We are used to the idea that such behaviour is immoral for Christians but none of Anderson's characters raises this as an issue and we are not told how the clergy respond. (I have just seen a TV programme about the notorious affairs of one or two Renaissance Popes.) Assuming that Anderson has got this detail right, it is another example of how traditions can change, and can certainly change their emphases, in the course of history. (The Wikipedia article on Harald says that a bigamous marriage would have been possible in Norway then but also denies that Harald had two Queens.)
Meanwhile, something else strange happens. Anderson's Hrolf Kraki's Saga refers to Beowulf as a contemporary figure. Similarly in the present novel a character in conversation with Harald suddenly mentions familiar names, Macbeth, Duncan and Malcolm. Is this simply a cross-reference from an Anderson novel to a Shakespeare play? Well, no. Googling reveals that the historical originals of Macbeth etc did live at that time and that they even included the Thorfinn Sigurdharson who is Harald's informant. Another historical novel even has Thorfinn and Macbeth as respectively the birth and baptismal names of the same man! - although clearly Anderson regards them as different individuals.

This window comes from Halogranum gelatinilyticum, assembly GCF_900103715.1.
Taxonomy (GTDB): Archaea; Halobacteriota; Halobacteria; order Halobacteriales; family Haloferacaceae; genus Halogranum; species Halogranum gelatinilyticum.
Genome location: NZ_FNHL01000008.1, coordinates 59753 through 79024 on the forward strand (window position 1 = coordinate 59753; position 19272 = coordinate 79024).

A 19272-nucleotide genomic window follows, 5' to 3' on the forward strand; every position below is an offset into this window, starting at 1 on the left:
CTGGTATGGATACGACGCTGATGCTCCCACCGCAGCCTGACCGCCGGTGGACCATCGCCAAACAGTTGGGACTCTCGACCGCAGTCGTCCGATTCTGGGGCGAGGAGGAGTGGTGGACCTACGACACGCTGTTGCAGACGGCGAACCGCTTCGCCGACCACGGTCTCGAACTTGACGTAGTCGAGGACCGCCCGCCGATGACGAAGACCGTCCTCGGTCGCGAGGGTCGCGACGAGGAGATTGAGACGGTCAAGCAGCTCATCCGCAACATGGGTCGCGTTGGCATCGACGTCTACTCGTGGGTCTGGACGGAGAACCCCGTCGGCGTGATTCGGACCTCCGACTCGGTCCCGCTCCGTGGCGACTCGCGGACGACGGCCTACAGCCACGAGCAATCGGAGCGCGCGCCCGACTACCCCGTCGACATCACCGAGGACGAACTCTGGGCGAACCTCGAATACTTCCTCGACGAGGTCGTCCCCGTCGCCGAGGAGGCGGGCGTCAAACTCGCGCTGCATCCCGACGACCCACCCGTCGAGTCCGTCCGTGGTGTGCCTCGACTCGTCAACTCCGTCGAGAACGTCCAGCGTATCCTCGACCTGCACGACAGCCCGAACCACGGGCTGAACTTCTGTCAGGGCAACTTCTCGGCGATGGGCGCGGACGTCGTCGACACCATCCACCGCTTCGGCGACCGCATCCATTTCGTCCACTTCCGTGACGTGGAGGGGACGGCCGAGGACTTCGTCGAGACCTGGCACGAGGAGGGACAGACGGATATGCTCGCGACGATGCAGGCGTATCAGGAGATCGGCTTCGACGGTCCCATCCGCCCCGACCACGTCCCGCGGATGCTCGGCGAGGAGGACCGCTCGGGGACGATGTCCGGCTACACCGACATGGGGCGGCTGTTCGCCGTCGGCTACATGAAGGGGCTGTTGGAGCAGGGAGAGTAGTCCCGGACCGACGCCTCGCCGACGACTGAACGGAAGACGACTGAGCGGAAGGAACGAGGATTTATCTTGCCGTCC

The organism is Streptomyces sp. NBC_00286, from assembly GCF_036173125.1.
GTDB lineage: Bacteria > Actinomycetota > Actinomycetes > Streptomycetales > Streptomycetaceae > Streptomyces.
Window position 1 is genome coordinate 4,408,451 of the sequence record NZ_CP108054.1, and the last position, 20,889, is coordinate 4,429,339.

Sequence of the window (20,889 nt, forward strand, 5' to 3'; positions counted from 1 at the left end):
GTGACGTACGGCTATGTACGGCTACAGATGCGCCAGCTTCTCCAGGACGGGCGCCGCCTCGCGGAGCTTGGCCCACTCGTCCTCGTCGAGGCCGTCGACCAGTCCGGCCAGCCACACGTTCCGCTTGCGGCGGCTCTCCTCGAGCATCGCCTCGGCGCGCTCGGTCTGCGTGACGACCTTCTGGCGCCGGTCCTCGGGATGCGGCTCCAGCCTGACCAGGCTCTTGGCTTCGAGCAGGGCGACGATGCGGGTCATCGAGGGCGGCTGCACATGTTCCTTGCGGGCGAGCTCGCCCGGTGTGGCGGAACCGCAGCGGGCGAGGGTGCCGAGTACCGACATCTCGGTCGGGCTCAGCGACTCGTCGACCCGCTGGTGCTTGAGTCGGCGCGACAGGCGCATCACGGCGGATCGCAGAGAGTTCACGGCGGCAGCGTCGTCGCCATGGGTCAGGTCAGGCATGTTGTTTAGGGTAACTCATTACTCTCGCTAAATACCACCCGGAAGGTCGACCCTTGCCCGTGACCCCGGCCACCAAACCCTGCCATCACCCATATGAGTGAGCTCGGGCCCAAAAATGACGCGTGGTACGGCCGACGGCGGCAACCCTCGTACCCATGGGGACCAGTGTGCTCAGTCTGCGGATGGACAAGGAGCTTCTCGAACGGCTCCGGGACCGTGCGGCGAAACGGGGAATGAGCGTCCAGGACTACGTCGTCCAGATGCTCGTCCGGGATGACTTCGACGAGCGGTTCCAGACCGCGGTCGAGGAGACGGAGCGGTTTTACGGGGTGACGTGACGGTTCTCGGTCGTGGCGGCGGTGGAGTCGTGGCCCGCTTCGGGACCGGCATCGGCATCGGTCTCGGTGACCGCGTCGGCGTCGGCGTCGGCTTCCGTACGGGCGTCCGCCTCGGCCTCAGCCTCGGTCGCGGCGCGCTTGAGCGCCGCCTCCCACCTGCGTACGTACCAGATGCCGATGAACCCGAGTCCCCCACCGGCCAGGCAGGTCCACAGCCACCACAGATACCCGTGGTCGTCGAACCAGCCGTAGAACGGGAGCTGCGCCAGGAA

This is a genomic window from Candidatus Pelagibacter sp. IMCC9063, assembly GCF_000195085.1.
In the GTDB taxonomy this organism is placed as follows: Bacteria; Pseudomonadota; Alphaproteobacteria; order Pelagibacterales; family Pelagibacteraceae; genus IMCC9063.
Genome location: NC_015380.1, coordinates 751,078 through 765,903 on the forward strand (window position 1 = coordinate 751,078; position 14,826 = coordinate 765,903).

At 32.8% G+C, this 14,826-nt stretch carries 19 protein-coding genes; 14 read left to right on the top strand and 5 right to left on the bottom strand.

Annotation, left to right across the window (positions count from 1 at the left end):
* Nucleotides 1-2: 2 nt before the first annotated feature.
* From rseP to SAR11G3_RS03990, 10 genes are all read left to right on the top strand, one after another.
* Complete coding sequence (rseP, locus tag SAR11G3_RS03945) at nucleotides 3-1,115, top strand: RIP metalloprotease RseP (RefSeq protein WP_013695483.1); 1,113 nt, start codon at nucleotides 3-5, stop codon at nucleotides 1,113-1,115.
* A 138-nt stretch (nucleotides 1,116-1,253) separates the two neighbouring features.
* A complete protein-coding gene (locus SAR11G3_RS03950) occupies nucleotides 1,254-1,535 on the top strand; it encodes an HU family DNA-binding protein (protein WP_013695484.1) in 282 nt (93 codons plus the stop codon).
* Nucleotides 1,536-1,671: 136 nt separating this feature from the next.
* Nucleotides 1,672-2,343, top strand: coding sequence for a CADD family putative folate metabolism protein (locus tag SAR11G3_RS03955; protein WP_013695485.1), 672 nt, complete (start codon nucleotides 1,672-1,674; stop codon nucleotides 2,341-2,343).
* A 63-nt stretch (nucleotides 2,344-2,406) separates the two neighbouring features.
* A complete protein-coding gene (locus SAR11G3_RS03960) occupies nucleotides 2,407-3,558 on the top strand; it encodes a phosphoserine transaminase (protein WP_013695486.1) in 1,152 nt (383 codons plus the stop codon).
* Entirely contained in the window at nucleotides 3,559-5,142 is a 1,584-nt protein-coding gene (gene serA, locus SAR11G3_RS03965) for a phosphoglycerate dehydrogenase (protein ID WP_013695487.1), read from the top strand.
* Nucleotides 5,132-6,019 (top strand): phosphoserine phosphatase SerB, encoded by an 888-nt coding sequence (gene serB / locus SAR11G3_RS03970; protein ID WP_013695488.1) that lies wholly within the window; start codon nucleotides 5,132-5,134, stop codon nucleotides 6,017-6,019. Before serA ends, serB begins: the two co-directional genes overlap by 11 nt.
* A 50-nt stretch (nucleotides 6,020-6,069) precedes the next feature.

In any case, my point is that we can always learn a lot of unexpected facts by reading Anderson.